Schlegel and Liu  demonstrated that the combination of feeder cells (a review is given in and) and a Rho kinase inhibitor (Y-27632)  induces normal and tumor epithelial cells from many tissues to proliferate indefinitely in vitro and this process occurs without the need for transduction of exogenous viral or cellular genes . These cells has been termed as "Conditionally Reprogrammed Cells (CRC)". The induction of CRCs is rapid and results from reprogramming of the entire cell population rather than the selection of a minor subpopulation. CRCs do not express high levels of proteins characteristic of iPSCs or embryonic stem cells (ESCs) (e.g., Sox2, Oct4, Nanog, or Klf4). This induction of CRCs is reversible, and removal of Y-27632 and feeders allows the cells to differentiate normally. CRC technology can generate 2×106 cells in 5 to 6 days from needle biopsies, and can generate cultures from cryopreserved tissue and from fewer than four viable cells. CRCs retain a normal karyotype and remain nontumorigenic. This technique also efficiently establishes cell cultures from human and rodent tumors. The ability to rapidly generate many tumor cells from small biopsy specimens and frozen tissue provides significant opportunities for cell-based diagnostics and therapeutics (including chemosensitivity testing) and greatly expands the value of biobanking. Using conditionally reprogrammed cells technology, researchers were able to identify an effective therapy for a patient with a rare type of lung tumor. In addition, the CRC method allows for the genetic manipulation of epithelial cells ex vivo and their subsequent evaluation in vivo in the same host. While their initial studies revealed that co-culturing of epithelial cells with Swiss 3T3 cells J2 was essential for the induction of CRCs, Schlegel and Liu  have now shown with transwell culture plates that physical contact between feeders and epithelial cells is not required for inducing CRCs and, more important, that irradiation of the feeder cells is required for this induction. Consistent with the transwell experiments, conditioned medium is shown to induce and maintain CRCs, which is accompanied by a concomitant increase of cellular telomerase activity. The activity of the conditioned medium correlated directly with radiation-induced apoptosis of the feeder cells. Thus, conditional reprogramming of epithelial cells is mediated by a combination of Y-27632 and a soluble factor(s) released by apoptotic feeder cells.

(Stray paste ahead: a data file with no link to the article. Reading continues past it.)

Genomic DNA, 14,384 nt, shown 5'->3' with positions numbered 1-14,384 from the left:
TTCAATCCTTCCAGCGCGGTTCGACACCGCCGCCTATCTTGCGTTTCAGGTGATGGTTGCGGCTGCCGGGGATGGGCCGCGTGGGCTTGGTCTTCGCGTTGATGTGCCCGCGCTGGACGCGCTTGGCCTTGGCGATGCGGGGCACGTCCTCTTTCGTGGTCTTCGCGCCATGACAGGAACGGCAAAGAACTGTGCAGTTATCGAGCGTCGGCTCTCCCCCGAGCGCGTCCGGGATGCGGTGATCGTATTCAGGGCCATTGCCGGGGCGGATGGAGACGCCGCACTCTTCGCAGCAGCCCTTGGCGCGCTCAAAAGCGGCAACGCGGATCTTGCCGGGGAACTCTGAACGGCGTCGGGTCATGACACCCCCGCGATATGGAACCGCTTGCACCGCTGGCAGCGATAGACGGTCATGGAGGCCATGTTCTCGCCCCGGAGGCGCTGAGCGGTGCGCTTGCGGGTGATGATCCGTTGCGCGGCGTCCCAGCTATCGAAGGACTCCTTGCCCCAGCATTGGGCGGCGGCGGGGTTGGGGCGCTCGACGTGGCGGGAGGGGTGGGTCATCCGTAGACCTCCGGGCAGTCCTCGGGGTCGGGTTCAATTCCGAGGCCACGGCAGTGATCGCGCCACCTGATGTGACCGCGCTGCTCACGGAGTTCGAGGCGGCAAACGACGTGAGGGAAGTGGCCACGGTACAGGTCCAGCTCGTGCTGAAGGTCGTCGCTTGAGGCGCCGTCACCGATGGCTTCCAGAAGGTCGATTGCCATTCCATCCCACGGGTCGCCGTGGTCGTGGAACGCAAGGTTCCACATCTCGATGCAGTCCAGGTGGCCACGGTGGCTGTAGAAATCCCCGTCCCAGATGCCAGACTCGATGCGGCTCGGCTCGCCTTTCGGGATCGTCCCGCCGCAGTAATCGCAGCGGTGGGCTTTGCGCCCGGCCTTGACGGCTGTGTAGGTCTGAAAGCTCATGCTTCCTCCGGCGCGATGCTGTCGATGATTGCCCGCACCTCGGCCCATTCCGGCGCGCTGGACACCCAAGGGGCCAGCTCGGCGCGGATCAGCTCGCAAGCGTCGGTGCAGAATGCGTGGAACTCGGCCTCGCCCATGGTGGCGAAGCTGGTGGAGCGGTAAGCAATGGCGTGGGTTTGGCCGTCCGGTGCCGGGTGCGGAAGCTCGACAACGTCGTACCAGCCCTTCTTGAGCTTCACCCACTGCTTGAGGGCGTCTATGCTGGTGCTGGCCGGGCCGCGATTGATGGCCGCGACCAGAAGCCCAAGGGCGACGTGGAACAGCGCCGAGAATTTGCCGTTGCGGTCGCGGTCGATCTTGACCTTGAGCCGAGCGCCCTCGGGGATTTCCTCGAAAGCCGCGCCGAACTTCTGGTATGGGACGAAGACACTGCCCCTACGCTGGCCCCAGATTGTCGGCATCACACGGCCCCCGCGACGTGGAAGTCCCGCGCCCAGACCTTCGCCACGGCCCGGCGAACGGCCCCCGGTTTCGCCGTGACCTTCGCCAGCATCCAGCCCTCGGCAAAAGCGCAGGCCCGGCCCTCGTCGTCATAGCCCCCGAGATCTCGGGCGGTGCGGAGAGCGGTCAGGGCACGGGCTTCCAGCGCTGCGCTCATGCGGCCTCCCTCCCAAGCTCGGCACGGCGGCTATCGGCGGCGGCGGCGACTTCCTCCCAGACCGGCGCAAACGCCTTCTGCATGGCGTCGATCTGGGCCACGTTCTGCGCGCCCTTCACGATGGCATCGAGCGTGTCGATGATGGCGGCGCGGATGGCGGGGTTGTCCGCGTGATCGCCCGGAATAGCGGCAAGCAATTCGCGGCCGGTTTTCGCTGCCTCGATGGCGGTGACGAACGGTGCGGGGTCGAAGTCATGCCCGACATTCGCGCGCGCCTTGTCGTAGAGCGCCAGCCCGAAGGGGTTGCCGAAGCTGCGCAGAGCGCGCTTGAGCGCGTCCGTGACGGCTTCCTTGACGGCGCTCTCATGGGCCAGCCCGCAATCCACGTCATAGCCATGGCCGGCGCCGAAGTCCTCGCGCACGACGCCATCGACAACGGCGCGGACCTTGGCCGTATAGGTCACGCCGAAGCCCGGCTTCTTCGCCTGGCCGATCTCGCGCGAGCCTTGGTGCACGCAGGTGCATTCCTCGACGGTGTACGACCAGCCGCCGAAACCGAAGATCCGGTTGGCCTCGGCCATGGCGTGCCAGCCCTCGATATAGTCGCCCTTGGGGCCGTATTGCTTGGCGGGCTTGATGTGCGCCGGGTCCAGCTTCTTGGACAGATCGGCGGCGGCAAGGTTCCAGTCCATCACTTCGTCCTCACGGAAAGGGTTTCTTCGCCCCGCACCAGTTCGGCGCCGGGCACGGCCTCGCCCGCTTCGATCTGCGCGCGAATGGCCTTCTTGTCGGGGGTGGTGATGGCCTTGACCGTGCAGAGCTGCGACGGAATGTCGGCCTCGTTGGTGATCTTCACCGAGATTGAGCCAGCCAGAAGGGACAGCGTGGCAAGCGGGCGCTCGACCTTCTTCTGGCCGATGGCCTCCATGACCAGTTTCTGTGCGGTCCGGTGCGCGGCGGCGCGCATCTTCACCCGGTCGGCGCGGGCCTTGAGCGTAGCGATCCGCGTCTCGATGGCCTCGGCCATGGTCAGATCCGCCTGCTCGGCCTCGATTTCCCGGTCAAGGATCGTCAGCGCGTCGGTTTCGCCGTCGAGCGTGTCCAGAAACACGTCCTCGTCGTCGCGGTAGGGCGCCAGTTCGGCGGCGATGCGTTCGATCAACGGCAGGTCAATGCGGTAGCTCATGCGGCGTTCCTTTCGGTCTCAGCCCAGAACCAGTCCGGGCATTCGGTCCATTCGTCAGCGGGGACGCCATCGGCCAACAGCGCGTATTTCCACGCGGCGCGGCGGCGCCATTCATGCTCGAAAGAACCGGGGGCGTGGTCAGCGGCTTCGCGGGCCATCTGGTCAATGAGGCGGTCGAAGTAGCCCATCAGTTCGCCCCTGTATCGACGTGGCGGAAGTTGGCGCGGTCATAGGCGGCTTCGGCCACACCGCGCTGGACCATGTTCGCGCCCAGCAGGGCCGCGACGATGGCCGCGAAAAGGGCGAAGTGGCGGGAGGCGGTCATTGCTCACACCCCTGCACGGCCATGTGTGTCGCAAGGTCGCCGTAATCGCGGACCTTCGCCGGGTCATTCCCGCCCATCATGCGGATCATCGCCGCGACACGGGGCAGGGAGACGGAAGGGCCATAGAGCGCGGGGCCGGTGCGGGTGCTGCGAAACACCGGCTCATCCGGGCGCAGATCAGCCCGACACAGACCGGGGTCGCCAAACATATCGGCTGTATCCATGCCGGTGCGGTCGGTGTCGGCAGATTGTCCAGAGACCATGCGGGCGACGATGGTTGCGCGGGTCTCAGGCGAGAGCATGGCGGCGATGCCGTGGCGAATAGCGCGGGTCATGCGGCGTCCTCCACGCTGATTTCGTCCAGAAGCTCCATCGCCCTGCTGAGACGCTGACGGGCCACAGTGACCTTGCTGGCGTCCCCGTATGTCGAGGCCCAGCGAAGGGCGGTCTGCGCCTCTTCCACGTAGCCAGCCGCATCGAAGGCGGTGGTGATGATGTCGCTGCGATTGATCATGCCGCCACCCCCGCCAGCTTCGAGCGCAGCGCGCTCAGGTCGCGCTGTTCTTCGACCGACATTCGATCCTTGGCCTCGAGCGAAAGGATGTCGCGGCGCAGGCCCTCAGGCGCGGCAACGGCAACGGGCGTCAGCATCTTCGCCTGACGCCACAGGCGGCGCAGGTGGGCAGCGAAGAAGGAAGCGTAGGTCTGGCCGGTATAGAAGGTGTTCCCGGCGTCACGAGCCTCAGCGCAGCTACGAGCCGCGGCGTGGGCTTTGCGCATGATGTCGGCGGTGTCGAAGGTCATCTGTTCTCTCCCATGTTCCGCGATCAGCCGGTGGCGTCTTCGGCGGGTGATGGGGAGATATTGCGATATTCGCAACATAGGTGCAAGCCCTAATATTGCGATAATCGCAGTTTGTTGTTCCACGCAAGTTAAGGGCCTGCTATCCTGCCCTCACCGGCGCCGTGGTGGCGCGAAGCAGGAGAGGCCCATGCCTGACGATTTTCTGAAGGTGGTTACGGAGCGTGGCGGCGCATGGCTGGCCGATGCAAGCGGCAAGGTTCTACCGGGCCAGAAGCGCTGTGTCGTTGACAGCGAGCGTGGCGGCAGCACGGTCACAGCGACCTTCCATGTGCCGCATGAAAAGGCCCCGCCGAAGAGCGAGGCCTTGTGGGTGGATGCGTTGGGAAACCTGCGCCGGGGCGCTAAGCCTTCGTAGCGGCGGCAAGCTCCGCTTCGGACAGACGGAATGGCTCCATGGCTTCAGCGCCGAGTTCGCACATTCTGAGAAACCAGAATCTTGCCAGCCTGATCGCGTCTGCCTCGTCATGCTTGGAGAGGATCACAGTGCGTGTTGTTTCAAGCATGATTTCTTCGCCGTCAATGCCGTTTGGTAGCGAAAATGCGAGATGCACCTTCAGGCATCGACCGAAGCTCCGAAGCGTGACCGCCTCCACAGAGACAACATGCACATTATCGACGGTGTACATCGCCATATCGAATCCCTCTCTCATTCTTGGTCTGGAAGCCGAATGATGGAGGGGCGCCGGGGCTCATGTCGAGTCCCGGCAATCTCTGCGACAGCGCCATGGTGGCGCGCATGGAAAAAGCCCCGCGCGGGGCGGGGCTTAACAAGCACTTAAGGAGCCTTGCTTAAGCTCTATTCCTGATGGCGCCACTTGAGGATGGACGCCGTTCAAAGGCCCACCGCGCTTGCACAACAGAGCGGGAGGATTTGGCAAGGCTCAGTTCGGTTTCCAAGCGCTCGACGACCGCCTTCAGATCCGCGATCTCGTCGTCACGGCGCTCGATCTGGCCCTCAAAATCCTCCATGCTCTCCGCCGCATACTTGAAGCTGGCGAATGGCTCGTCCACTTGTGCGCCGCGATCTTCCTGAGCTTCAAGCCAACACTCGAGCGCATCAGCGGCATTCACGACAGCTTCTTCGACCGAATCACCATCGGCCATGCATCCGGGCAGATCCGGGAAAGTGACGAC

A different approach to obtain conditionally reprogrammed cells is to inhibit CD47 - a membrane protein which is the thrombospondin-1 receptor. It was shown that loss of CD47 permits sustained proliferation of primary murine endothelial cells, increases asymmetric division, and enables these cells to spontaneously reprogram to form multipotent embryoid body-like clusters. CD47 knockdown acutely increases mRNA levels of c-Myc and other stem cell transcription factors in cells in vitro and in vivo. It is obvious that thrombospondin-1 is a key environmental signal that inhibits stem cell self-renewal via CD47. Thus, CD47 antagonists enable cell self-renewal and reprogramming by overcoming negative regulation of c-Myc and other stem cell transcription factors
Indirect lineage conversion (ILC)
A reprogramming methodology developed in which somatic cells transition through a plastic intermediate state of partially reprogrammed cells (pre-iPSC), induced by brief exposure to reprogramming factors, followed by differentiation by specially developed chemical environment (artificial niche). It is assumed that this new method could be both more efficient and safer, since it does not seem to produce tumors or other undesirable genetic changes, and results in much greater yield than other methods. However, the safety of these cells all the same questionable - considering that lineage conversion from pre-iPSC relies on the use of iPSC reprogramming conditions, it can not be excluded that a fraction of the cells could acquire pluripotent properties if they do not stop the de-differentation process in vitro or due to further de-differentiation in vivo.
Reprogramming induced by the influence on the outer membrane glycoprotein